Despite treatment improvements, leukemia-associated mortality is still high owing to drug resistance and disease relapse. Metabolic reprogramming is a hallmark of cancer, and represents an exciting new area of targeted therapy. Therefore, identification of the key enzyme responsible for metabolic reprogramming and elucidation of its mechanisms of action in treatment-resistant leukemic cells could lead to novel therapeutic strategies against the unique metabolic dependence of these cancer cells. We recently reported that dihydrolipoamide S-succinyltransferase (DLST) serves as a critical metabolic ?oncorequisite? enzyme in MYC- driven leukemogenesis. MYC-dependent T-acute lymphoblastic leukemia (T-ALL) cells reprogram metabolism by stabilizing DLST protein, and rely heavily on its elevated levels for proliferation and survival. Heterozygous loss of dlst in zebrafish does not impair development yet significantly delays the onset of MYC-induced T-ALL that resembles a major subtype of human disease with poor prognosis. DLST is a transferase in the tricarboxylic acid (TCA) cycle and mediates the conversion of ?-ketoglutarate (?-KG) to succinyl-CoA. ?-KG is a key cycle intermediate that simultaneously functions as an obligatory cofactor for ?-KG-dependent dioxygenases (?-KGDO, e.g., demethylases), thus linking cellular metabolism with epigenetic controls of the cell. We hypothesize that: DLST protein stabilization accelerates ?-KG conversion, enhances TCA cycle function, and suppresses ?-KGDO activities, thus promoting leukemic cell proliferation and survival.
In Aim 1 of this application we will apply genetic, pharmacological and biochemical approaches to determine the mechanisms by which DLST is stabilized in MYC-overexpressing T-ALL cells and identify novel DLST interactors including its E3 ligase(s). The zebrafish T-ALL model will then be utilized to define the role of key DLST regulators/interactors in T-ALL pathogenesis.
In Aim 2, we will combine the analyses of the in vivo zebrafish model and human T-ALL cells to identify the biochemical and epigenetic changes associated with DLST inactivation, as well as functionally characterize key ?-KGDO regulated by DLST in T-ALL pathogenesis.
In Aim 3, we will investigate the targetability and compensatory pathways of DLST in relapsed/refractory T-ALL by using our newly identified DLST inhibitor and in vivo animal models including murine patient-derived xenografts. The innovation of this application lies in the study of DLST as a novel ?oncorequisite? enzyme that regulates both metabolism and epigenetic status of the cell in a physiologically relevant in vivo zebrafish system. Indeed, this innovative system has enabled us to identify MYC and AMP-activated protein kinase as regulators for DLST and isocitrate dehydrogenase 2 as its compensatory gene. This research is significant in that it will deepen our understanding of leukemia pathogenesis and cancer metabolism, as well as the metabolo-epigenetic connections in MYC-dependent leukemic cells, with the long-term goal of developing novel therapeutic strategies against DLST-mediated pathways in cancer cells.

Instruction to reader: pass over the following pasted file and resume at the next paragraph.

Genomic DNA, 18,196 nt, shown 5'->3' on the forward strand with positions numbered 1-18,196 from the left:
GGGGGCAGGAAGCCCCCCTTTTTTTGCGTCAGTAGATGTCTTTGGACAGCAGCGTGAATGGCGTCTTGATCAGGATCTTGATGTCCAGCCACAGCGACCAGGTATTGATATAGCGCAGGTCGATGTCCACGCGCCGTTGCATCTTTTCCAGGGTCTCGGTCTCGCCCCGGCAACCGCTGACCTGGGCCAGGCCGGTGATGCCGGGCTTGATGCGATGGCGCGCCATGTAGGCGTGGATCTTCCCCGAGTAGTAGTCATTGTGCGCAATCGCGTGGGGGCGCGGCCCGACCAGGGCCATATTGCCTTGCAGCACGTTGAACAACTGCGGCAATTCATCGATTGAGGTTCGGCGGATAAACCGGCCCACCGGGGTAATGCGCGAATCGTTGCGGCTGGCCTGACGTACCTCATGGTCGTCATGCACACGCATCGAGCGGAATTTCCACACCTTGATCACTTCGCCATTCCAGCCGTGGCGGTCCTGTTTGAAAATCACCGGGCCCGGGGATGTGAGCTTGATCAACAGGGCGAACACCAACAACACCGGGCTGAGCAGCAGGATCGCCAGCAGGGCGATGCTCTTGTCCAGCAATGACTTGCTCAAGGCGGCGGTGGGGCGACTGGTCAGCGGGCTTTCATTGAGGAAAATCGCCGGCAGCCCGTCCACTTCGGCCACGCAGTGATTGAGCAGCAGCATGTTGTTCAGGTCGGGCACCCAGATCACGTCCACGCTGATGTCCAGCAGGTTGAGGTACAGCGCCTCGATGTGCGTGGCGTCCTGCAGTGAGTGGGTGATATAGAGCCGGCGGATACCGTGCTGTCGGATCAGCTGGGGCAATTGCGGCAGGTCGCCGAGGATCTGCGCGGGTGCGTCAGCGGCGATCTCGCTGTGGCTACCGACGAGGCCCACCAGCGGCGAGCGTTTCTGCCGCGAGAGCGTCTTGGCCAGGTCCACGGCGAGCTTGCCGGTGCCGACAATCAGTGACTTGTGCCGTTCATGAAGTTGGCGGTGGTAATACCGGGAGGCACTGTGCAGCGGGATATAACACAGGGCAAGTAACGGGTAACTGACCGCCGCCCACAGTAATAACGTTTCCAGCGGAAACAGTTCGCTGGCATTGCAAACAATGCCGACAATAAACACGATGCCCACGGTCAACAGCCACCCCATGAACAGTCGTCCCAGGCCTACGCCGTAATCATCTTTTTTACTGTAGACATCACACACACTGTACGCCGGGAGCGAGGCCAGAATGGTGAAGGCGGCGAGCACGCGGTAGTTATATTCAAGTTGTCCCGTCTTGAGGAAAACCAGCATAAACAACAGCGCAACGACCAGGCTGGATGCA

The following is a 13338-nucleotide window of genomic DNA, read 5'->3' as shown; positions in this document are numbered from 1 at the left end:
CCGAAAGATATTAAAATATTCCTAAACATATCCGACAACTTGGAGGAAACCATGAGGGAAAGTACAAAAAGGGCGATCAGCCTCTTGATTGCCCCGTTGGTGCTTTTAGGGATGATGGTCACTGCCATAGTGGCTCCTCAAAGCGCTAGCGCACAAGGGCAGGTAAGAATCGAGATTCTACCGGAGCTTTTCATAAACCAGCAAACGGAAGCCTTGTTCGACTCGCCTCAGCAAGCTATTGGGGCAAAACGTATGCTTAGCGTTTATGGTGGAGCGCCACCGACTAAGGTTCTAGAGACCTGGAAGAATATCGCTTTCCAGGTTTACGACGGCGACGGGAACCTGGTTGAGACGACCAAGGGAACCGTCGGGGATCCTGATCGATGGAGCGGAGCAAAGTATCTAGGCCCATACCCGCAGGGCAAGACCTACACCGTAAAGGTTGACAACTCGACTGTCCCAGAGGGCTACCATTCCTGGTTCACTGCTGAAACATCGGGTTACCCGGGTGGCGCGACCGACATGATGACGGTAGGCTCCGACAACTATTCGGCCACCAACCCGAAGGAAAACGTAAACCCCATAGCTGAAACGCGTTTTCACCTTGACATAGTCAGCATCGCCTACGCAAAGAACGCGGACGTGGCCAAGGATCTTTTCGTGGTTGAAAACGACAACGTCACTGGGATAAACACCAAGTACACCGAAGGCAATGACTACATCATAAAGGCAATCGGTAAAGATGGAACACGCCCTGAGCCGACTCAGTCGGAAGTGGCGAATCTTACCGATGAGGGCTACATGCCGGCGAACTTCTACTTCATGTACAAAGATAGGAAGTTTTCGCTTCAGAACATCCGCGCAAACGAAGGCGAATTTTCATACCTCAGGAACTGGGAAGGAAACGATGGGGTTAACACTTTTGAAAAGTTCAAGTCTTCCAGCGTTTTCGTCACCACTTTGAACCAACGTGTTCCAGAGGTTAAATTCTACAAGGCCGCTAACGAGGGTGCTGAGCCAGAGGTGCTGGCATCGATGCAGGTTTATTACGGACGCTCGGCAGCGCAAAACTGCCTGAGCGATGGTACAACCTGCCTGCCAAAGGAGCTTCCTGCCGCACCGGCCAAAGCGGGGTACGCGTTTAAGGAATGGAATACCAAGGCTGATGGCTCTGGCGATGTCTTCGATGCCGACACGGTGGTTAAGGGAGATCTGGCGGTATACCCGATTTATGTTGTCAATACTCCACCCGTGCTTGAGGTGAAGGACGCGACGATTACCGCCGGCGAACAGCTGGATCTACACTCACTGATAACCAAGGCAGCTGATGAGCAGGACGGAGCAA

Public Health Relevance

High mortality rates associated with leukemia represent a major health problem globally. Our research focuses on in-depth mechanistic studies and therapeutic evaluation of a newly identified metabolic enzyme that is critical for leukemia development. The information generated from this research will not only deepen our understanding of the metabolic dependence of leukemic cells, but also serve as a rich resource to guide the development of novel therapies to improve leukemia treatment outcomes.

National Institute of Health (NIH)
National Cancer Institute (NCI)
Research Project (R01)
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Tumor Cell Biology Study Section (TCB)
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Jhappan, Chamelli
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Boston University
Schools of Medicine
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Su, Hexiu; Hu, Juncheng; Huang, Liang et al. (2018) SHQ1 regulation of RNA splicing is required for T-lymphoblastic leukemia cell survival. Nat Commun 9:4281